The first permanent settlers in the region came from Bani Khalid tribe of Nejd and established the state of Kuwait.[15] In 1756, the people elected Sabah I bin Jaber as the first Emir of Kuwait.[16] The current ruling family of Kuwait, al-Sabah, are descendants of Sabah I. During the rule of the Al-Sabah, Kuwait progressively became a center of trade and commerce. It now served as a hub of trade between India, the horn of Africa, the Nejd, Mesopotamia and the Levant. Until the advent of Japanese pearl farming, Kuwait had one of the largest sea fleets in the Persian Gulf region and a flourishing pearling industry. Trade consisted mainly of pearls, wood, spices, dates and horses.

In 1899, Kuwait entered into a treaty with the United Kingdom that gave the British extensive control over the foreign policy of Kuwait in exchange for protection and annual subsidy.[17] This treaty was primarily prompted by fears that the proposed Berlin-Baghdad Railway would lead to an expansion of German influence in the Persian Gulf. After the signing of the Anglo-Ottoman Convention of 1913, then Emir of Kuwait, Mubarak Al-Sabah, was diplomatically recognized by both the Ottomans and British as the ruler of the autonomous caza of the city of Kuwait and the hinterlands.[18] However, soon after the start of World War I, the British invalidated the convention and declared Kuwait an independent principality under the protection of the British Empire.[19] The 1922 Treaty of Uqair set Kuwait's border with Saudi Arabia and also established the Saudi-Kuwaiti neutral zone, an area of about 5,180 km² adjoining Kuwait's southern border.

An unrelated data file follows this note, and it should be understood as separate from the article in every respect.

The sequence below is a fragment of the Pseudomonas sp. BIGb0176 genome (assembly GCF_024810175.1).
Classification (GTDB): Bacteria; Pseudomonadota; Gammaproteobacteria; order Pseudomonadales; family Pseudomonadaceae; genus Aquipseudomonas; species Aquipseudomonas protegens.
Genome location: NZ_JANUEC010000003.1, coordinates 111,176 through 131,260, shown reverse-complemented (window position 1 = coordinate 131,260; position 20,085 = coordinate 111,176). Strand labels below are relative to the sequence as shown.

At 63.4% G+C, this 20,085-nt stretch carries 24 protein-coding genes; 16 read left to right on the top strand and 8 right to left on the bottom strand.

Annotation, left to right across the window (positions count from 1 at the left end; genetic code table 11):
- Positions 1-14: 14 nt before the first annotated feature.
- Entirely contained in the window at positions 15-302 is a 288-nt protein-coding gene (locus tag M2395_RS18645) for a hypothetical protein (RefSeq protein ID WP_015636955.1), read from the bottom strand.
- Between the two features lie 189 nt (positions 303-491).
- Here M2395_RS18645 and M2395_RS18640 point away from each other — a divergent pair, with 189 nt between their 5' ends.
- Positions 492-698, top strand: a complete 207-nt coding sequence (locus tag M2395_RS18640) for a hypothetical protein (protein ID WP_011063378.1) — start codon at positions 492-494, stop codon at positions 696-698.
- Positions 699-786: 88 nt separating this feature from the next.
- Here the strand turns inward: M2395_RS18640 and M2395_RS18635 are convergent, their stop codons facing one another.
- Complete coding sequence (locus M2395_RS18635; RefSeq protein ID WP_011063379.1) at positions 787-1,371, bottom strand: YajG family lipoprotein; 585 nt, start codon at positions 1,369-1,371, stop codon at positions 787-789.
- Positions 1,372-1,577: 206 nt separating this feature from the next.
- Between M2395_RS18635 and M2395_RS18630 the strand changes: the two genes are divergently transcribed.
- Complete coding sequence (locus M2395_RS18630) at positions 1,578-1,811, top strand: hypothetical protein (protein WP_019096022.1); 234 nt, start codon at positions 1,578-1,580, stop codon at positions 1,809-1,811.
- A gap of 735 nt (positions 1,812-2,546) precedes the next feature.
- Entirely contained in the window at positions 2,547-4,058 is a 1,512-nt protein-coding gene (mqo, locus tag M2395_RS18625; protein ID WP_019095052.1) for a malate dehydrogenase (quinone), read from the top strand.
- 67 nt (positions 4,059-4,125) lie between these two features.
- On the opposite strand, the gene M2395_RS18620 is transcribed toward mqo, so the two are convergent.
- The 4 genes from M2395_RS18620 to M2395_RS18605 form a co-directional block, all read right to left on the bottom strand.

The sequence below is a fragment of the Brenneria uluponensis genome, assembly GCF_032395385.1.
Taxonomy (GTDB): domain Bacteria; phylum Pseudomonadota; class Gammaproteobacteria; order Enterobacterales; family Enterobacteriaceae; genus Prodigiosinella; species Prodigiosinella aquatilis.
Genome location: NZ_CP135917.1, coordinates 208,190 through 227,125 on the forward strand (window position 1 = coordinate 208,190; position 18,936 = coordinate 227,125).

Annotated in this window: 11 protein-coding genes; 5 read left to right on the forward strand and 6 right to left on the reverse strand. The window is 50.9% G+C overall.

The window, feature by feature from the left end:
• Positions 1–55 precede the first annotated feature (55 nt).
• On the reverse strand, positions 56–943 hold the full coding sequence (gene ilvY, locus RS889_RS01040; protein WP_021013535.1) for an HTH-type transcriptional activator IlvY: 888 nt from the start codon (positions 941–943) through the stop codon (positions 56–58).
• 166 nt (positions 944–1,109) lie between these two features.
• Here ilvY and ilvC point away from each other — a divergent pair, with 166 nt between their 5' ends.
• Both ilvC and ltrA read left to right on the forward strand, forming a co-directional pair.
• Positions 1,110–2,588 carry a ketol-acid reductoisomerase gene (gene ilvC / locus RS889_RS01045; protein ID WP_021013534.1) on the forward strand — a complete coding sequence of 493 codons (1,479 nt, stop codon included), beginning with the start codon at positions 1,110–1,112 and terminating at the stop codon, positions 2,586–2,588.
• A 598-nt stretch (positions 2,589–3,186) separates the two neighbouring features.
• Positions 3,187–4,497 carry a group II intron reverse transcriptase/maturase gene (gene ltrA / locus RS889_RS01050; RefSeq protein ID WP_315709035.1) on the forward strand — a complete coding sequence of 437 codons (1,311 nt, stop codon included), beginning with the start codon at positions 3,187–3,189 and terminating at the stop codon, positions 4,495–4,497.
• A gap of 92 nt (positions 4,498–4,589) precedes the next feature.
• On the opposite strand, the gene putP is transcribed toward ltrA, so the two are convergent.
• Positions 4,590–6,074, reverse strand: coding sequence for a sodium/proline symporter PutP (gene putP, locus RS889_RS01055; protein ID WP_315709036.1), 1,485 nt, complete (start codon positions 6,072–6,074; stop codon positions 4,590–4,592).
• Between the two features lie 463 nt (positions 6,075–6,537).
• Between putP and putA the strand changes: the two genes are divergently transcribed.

On 19 June 1961, Kuwait became fully independent following an exchange of notes between the United Kingdom and the then Emir of Kuwait, Abdullah III Al-Salim Al-Sabah.[18] The Gulf rupee, issued by the Reserve Bank of India, was replaced by the Kuwaiti dinar. The discovery of large oil fields, especially the Burgan field, triggered a large influx of foreign investments into Kuwait. The massive growth of the petroleum industry transformed Kuwait from a poor pearl farming community into one of the richest countries in the Arabian Peninsula and by 1952, the country became the largest exporter of oil in the Persian Gulf region. This massive growth attracted many foreign workers, especially from Egypt and India.

Kuwait settled its boundary disputes with Saudi Arabia and agreed on sharing equally the neutral zone's petroleum reserves, onshore and offshore. After a brief stand-off over boundary issues, Iraq formally recognized Kuwait's independence and its borders in October 1963. During the 1970s, the Kuwaiti government nationalized the Kuwait Oil Company, ending its partnership with Gulf Oil and British Petroleum.